Griffith residents are just as vulnerable to the ‘cyber-attack’ crippling a number of overseas companies at the weekend, a local IT expert has warned.
The attack, which hijacks computers and scrambles their information, holds its victims to ransom leaving them with only two options – pay up or lose the data forever.
The format of the attack itself is not unique, according to IT expert Livio Mazzon who says the ‘cryptolocker’ virus has been attacking in a similar manner for years, with two Griffith businesses previously among its victims – one having to shell out $6000 to the hackers.
“You get an email and they entice you to click on that hyperlink by saying it is your gas bill or your tax refund or something that uses social engineering to make you want to click on it,” Mr Mazzon explained on Monday.
But what is different this time around he said is the unprecedented potential for the virus to spread to other computers – thanks to a flaw in the Microsoft operating system.
“With this flaw it allows you to spread files from computer to computer in the background. . .that spreading part is I guess what has frightened people the most,” he said.
Normally, Mr Mazzon explained, viruses could infect any other computers they could see, something IT companies try to fight by restricting what can be accessed and controlling the exposure.
“But this circumvents that because it is not looking at accessible shares anymore. . .it is a file sharing service so it can go on any computer,” he said.
“It is going through a backdoor because of the flaw.”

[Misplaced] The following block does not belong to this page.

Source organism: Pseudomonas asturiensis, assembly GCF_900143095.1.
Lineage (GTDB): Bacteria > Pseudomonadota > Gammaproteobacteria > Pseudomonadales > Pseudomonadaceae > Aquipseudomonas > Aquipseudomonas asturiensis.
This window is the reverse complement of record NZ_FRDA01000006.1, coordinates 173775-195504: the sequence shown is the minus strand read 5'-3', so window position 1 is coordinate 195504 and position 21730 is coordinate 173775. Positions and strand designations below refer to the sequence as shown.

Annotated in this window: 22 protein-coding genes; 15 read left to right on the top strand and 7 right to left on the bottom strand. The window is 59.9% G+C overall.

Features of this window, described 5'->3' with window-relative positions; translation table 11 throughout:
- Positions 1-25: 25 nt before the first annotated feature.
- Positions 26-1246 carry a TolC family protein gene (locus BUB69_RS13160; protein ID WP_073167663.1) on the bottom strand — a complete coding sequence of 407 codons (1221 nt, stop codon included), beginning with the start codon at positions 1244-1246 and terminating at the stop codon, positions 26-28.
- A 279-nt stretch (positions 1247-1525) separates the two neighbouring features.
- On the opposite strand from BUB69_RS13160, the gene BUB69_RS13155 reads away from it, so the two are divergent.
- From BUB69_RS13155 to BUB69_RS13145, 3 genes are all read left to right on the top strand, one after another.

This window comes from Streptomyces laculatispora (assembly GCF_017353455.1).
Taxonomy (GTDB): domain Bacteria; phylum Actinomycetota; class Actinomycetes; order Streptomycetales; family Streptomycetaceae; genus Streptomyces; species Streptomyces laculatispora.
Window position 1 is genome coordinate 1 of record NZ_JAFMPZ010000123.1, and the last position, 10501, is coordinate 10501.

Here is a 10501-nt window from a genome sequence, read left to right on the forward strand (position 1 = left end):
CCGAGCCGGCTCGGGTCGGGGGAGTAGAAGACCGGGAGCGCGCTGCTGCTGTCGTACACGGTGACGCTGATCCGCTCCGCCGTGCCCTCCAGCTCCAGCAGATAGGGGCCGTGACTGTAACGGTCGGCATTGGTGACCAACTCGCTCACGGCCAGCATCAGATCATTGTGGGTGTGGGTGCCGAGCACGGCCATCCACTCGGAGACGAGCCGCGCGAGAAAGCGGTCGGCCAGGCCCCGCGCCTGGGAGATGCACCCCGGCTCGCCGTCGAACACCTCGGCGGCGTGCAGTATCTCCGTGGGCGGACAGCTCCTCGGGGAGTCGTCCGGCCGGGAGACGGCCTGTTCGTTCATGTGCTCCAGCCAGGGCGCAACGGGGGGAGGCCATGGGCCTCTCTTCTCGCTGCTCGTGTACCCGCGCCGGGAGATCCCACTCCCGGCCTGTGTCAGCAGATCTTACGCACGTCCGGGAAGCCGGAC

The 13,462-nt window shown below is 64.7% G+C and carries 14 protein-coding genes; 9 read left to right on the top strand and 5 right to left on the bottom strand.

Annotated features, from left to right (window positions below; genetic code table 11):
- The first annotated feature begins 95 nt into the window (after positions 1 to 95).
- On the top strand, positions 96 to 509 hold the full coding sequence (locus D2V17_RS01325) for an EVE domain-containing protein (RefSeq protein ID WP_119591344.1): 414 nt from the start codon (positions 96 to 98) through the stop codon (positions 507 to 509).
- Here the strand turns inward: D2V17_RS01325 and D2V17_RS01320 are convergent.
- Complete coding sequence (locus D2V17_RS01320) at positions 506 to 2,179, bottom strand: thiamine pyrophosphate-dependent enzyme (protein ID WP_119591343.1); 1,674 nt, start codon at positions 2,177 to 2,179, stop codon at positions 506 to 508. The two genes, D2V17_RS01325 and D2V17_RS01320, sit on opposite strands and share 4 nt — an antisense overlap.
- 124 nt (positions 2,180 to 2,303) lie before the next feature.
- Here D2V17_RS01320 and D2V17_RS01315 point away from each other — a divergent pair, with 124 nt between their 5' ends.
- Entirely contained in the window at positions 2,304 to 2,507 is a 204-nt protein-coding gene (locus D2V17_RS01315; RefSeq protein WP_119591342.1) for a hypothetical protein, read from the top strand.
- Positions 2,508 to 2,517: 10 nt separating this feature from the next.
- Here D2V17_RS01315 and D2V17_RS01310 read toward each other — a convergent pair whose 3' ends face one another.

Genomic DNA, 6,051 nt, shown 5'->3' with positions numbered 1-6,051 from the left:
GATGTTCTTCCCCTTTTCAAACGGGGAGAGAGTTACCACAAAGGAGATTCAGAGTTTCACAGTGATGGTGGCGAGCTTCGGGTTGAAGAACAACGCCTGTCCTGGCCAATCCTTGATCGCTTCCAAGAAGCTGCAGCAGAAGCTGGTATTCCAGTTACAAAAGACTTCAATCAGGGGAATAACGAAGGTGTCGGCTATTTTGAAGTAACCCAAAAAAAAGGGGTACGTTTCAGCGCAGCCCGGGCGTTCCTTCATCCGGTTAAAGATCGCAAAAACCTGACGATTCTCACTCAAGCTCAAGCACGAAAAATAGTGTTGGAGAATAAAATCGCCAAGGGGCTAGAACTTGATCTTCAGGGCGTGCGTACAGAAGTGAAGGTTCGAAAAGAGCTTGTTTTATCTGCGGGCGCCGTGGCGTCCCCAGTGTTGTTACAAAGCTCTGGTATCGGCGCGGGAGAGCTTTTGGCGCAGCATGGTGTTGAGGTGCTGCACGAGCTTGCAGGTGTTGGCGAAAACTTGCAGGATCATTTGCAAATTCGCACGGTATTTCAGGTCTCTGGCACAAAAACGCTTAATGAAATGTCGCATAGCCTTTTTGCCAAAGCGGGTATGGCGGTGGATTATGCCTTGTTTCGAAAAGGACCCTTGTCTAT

Mr Mazzon said Microsoft had previously identified the flaw in March of this year and released a fix.
“But of course not everyone buys the fix,” he said.
We are globally connected so it is just as much of a threat to us as it is for the companies in Spain and elsewhere overseas.Livio Mazzon
Mr Mazzon spent a good part of Monday morning fielding calls from concerned customers about whether they themselves were vulnerable to the attack, which has already hit 200,000 victims in 150 countries in just one weekend.
The reality, he says, is everyone is at risk.
“We are globally connected so it is just as much of a threat to us as it is for the companies in Spain and elsewhere overseas,” he said.
“And it is an instant threat – right now everyone who has internet access or email is at risk.”
The IT expert was willing to share some tips on how Griffith’s population could protect themselves, beginning with a stern warning to not click on emails you don’t recognise.
“There are some techniques that can be taught very easily just to understand what is a virus and what is not,” he said.
“Awareness is so important because things like this get through the virus scanners, it is just an email that comes through and you click on it and then it pulls down the virus. . .so you need to avoid clicking on it.”
Mr Mazzon agreed the attack had come as a ‘wake-up call’ in today’s technology dependent society – emphasising the importance of backing up your data, his second piece of advice.
Simply backing up your computer on a hard drive is not good enough, he said, with anything plugged into your computer just as vulnerable in the event of an attack.
“You need to have your back-ups off-site or disconnected and the reality is one back-up is not enough, you need a rotation,” he said.
“For companies we recommend the last two weeks plus the last couple of months, so at least 12 back-ups.”
Veritech runs training courses for its clients on how they can protect themselves from such cyber attacks – but will also be holding a course in conjunction with the Griffith Business Chamber on June 15.
The course will be free for chamber members but others in the community can also attend at a cost.
Anyone interested in attending can contact the Griffith Business Chamber.